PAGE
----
The Pensions Minister has called out the private sector for not having a long-term view. In this blog I call on his department to focus on a short-term strategy to deal with the problems facing people approaching and in retirement today.
Frustration over longer term considerations
I feel for the frustration shown by Guy Opperman in a recent talk to the PLSA is both political and personal. Politically he has struggled in his relationship with the Treasury. Only one of the two superfunds have cleared its acceptance , pensioners are not being properly protected from inflation and major initiatives such as the upgrading of auto-enrolment and the delivery of the pension dashboard are slow in coming. He is a junior minister starved of cash and carrying too little influence for the responsibilities he holds.
He has had some major successes, the design and delivery of the TCFD reporting means that UK pension funds are having to pay more attention to their purpose and from this spring further initiatives to scale down the number of pension schemes and focus on the investment of our pension funds on supplying the UK with productive capital. This entire part of the DWP’s pension agenda is heading in the right direction, there may be moans about interfering with “fiduciary duty” but few trustees will push back hard against the environmental, social and governance agenda
But much of his frustration must be with his inability to deliver. The Pension Schemes Act was delayed by the pandemic but it ended up a hugely unwieldy piece of legislation which has resulted in the DWP and tPR getting bogged down in consultations on secondary regulations , guidance codes and endless debate about dashboards, guidance and nudge.
Despite a lot of noise to the contrary, his support for CDC has been weak and overly focussed on Royal Mail, he hasn’t found a way of translating the concept of a “wage for life” into a popular concept such as “pension freedoms”. The pension dashboard was a hospital pass from the Treasury. MaPS has continued to be a drain on the levy delivering too little tangible benefit in terms of pension guidance, scam avoidance and losing the industry support enjoyed when TPAS was a separate entity.
He has focussed too much on marginal projects such as the Simpler Pension Statements and their “season” and allowed himself to get caught up in lightweight conversations about “engagement” while there are more important issues which get too little of his time and attention.
An immediate crisis for pensioners
Now , five years into his post, he faces the first crisis which threatens to derail his pension agenda. The DWP had a relatively easy Covid with the furlough protecting the funding of workplace pensions and , after the initial problems with markets and logistics in 2020, benign ,markets going back well over a decade.
The crisis heading the DWP’s way is out of control inflation with limited resources to protect the vulnerable from poverty. The Pensions Minister is not responsible for managing the economy but he is responsible for the administration of state benefits and here too little attention has been paid to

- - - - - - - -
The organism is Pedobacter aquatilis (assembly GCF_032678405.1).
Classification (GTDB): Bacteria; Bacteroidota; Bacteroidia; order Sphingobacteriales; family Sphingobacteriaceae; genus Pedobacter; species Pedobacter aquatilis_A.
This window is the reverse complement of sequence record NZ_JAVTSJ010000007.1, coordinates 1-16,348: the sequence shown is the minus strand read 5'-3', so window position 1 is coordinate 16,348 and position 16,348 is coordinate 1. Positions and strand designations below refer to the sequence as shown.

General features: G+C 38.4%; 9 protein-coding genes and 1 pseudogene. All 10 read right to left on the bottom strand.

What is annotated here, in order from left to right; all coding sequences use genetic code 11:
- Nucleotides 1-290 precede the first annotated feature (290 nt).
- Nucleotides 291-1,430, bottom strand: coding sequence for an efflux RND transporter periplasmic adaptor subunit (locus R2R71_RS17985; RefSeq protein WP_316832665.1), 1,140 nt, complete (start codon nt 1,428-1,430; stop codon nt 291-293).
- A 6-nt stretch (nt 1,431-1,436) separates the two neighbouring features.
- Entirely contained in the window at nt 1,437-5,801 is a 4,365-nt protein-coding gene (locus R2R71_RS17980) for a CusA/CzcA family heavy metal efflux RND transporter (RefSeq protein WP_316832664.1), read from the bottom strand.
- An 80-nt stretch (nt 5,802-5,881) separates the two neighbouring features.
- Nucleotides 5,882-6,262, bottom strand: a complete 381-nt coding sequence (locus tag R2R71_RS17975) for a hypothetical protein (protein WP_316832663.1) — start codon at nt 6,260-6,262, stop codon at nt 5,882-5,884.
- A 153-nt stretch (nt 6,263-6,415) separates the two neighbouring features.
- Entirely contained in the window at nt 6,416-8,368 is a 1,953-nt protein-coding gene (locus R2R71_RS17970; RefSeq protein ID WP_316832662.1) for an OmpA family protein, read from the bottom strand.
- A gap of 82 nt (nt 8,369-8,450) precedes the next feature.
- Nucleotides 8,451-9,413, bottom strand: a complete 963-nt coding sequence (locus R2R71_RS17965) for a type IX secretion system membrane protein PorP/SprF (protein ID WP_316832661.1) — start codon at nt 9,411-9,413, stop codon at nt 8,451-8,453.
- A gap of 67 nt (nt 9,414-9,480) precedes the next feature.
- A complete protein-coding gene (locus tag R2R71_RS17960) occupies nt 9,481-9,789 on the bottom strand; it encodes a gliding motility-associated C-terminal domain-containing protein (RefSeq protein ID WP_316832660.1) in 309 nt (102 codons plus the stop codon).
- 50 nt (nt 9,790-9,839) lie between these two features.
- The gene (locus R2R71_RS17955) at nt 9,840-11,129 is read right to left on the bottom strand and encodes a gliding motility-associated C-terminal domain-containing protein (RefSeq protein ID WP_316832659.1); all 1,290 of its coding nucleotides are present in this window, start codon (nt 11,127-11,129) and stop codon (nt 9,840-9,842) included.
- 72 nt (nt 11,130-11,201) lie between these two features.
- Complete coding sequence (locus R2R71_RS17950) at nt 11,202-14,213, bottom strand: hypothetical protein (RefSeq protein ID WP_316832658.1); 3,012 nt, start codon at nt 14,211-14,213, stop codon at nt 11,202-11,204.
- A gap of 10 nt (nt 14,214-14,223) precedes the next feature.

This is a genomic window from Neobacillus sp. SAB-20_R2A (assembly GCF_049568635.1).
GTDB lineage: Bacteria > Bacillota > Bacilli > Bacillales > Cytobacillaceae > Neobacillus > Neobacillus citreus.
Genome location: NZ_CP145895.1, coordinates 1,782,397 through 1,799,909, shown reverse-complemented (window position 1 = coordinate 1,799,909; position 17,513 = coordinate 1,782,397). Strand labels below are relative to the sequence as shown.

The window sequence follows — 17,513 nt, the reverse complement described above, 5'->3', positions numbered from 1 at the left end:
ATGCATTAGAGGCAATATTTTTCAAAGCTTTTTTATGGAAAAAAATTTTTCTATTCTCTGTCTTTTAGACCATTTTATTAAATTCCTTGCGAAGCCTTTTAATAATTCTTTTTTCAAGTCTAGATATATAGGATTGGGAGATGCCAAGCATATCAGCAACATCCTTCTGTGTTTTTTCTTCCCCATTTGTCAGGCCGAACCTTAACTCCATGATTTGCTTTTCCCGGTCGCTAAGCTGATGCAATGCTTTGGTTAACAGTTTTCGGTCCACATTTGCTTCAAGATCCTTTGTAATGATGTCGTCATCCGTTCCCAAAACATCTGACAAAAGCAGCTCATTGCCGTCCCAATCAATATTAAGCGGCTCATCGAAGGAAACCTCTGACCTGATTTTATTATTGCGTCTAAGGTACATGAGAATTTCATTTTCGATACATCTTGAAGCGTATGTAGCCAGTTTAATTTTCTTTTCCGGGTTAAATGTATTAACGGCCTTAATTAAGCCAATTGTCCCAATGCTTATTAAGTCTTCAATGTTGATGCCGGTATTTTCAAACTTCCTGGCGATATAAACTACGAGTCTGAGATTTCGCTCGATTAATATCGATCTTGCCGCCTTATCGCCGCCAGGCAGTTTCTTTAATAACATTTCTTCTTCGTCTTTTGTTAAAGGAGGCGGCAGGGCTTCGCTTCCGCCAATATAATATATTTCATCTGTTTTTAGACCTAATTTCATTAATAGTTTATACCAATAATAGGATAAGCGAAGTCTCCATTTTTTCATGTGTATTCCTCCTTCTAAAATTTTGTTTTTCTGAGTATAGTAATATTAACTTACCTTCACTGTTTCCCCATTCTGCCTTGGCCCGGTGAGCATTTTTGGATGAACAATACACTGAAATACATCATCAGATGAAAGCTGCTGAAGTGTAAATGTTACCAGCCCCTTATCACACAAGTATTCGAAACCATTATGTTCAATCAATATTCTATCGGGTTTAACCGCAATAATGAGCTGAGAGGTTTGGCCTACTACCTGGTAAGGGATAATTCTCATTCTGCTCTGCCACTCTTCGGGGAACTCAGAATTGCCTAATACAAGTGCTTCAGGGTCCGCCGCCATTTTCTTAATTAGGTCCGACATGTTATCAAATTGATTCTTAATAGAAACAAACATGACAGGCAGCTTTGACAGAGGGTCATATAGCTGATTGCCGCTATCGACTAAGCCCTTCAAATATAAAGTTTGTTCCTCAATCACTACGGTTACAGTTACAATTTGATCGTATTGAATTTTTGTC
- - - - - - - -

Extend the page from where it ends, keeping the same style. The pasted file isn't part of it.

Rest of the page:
- the continued low take up of pension credits that ensure the poorest get tax-payer support
- the more extreme vagaries of the taxation system that discriminate against those who have been financially excluded – most particularly the disgracefully slow resolution of the net pay anomaly
- any targeted response to the current surge in inflation which (as a result of the breaking of the triple lock) looks like leaving those in retirement with at least a 5% real fall in their state pension.
For all the nose around “sidecar savings” and improving the financial resilience of those on the bread-line, there is nothing coming out of the DWP that suggests any help on take up of targeted (e.g. means-tested) benefits.
The need for a tactical plan to deliver this year.
I do not hold the Pensions Minister responsible for the administrative failings discovered with the State Pension, these are fall-out from the ambitious integration of state first and second pensions under Steve Webb and under-investment in systems over two decades.
But I do blame the Pensions Minister and his policy team for a failure to focus on the recent issue of economic inactivity of around 550,0000 people over 50 who have recently left the workforce.
Lifting the lid on “the great resignation”. It has been driven by men; aged 55-59; in full time jobs; with degrees. It has been funded by private savings and pensions. It has been led by a fortunate few. It should not be interpreted as “the new normal”. https://t.co/Bf9eDon7Vu pic.twitter.com/Pu0NzAVLeB
— Alistair McQueen (@HelloMcQueen) March 14, 2022
Here the issues of the increasing state pension age, level and take up of means tested benefits and the fundamental issue of productivity are matters that the Pensions Minister should be focussing and commenting on.
How much of the rise in inactivity rates at older ages is due to (1) increasing SPA (2) lower real state benefits on incapacity and unemployment and tighter qualifying rules. So a similar sort of point- inactivity pre SPA is optional for the better off and a struggle for others.
— andrew young (@glesgabrighton) March 15, 2022
The conversations on this subject should be matters of public comment and not confined to a small group of concerned individuals in the private sector. They need to be had now.
The crisis now hitting those on low-earnings will hit low-earning pensioners as hard as any. Now is the time for the DWP to be speaking for the financially excluded. This is a testing time for the Pensions Minister, I hope he rises to the test.